The head of the body that regulates the solicitors’ profession in England and Wales has told a House of Lords committee that it is investigating around 40 suspected cases of SLAPPs (strategic litigation against public participation).
The Chief Executive of the Solicitors Regulation Authority (SRA) Paul Philip said that he would consider seeking new powers to prevent wealthy individuals and corporations from abusing the legal process to gag journalists and critics.
A thematic review of the issue would be published in the next few weeks, Philip said.
According to the Law Society Gazette of England and Wales, however, he resisted calls to 'name and shame' firms identified as acting in this area, or who were simply under investigation for alleged abuses of the litigation process.
Doubts about powers
Philip was appearing, alongside SRA general counsel Juliet Oliver, before the Communications and Digital Committee, which is investigating 'lawfare and free speech'.
Members of the committee repeatedly questioned whether the regulator took the issue seriously – and raised doubts about its sanctioning powers.
Revealing that "about 40 open matters” had come to the SRA's attention since May last year, Philip said that experience suggested that about half would have come to a conclusion by the middle of this year.
The Gazette said that committee chair Baroness Stowell of Beeston (Tina Stowell) questioned him on the speed of the process.
Nine to ten months was “the usual” time for an investigation, Phillip said. He added that no firms had yet been sanctioned for SLAPP conduct, because the issue “only came to our attention in late spring last year”.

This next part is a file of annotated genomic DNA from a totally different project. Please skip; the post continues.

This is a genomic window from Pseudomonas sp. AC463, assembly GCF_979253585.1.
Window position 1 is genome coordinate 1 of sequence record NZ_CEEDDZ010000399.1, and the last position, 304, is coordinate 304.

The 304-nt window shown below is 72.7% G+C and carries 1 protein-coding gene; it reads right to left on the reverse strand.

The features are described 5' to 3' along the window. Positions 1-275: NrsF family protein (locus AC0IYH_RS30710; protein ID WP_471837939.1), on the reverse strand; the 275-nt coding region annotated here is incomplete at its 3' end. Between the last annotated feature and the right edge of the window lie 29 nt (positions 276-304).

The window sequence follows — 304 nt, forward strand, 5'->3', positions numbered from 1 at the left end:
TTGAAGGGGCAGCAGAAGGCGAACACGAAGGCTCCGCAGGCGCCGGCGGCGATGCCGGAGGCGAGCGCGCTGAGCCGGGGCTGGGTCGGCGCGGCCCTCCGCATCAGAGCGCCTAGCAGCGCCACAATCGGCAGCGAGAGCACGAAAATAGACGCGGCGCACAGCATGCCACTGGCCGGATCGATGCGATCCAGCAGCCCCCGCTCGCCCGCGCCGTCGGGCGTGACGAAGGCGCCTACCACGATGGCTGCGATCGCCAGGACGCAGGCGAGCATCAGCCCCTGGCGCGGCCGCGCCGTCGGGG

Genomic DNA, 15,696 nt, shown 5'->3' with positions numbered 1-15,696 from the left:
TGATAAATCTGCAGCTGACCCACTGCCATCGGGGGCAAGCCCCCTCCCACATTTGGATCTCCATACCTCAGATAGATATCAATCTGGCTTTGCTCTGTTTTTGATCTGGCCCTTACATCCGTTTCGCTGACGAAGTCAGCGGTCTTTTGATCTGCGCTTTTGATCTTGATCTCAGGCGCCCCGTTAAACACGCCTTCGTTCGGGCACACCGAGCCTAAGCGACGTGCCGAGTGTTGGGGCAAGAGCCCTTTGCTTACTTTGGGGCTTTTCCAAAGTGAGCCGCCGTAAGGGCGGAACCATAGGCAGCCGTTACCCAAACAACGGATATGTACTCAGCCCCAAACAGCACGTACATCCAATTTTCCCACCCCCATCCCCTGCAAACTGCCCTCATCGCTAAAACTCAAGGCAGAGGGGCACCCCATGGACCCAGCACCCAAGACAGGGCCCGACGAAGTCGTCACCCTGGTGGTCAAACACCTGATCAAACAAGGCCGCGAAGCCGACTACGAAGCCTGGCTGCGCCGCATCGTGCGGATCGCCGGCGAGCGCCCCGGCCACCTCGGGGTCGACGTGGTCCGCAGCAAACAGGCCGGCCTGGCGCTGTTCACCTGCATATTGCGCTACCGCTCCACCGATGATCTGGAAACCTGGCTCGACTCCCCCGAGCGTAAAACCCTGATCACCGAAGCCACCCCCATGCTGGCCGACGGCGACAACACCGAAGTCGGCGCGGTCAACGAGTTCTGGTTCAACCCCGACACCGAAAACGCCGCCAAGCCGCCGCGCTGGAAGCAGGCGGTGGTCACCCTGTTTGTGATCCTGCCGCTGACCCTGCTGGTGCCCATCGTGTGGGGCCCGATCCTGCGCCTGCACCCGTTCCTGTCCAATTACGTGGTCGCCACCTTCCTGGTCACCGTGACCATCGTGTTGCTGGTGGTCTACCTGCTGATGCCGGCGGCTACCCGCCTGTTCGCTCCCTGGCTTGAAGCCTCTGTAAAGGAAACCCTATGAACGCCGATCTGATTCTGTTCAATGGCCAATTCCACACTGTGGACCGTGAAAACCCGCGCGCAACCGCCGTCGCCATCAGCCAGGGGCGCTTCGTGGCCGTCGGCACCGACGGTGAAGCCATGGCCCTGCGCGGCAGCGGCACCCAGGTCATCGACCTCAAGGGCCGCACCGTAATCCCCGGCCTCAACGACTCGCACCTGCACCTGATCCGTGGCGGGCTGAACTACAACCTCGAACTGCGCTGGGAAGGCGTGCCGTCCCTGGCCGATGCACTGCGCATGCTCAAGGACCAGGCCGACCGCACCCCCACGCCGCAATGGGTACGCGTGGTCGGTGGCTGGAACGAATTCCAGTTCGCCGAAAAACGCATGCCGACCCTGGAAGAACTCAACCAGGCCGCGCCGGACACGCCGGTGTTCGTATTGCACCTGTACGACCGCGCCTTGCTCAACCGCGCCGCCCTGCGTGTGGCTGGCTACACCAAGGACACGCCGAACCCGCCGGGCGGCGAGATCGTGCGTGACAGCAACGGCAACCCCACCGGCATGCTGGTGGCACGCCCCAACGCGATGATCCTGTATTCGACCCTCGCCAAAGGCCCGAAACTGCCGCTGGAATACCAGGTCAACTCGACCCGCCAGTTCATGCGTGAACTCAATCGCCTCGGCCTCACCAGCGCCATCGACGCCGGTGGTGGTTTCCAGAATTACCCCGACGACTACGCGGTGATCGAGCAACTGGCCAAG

Philip stressed, however, that the regulator had been looking into the general issue of the aggressive conduct of litigation before this.
According to the Gazette, the SRA's fining powers came under particular criticism. Challenged that the £20,000 maximum fine “doesn’t sound very much”, Phillip told the committee that it had only just been increased from £2,000.
“Wow,” Stowell retorted.
“It is a pea-shooter against a tank,” Phillip agreed. He noted that the Solicitors Disciplinary Tribunal could impose higher fines.
Earlier this week, Conservative MP Bob Seely tabled a private members’ bill designed to stop what he described as “legalised intimidation” of journalists, campaigners, and regulators.
He signalled that the move was designed to put pressure on the British Government to introduce its own legislation on the issue.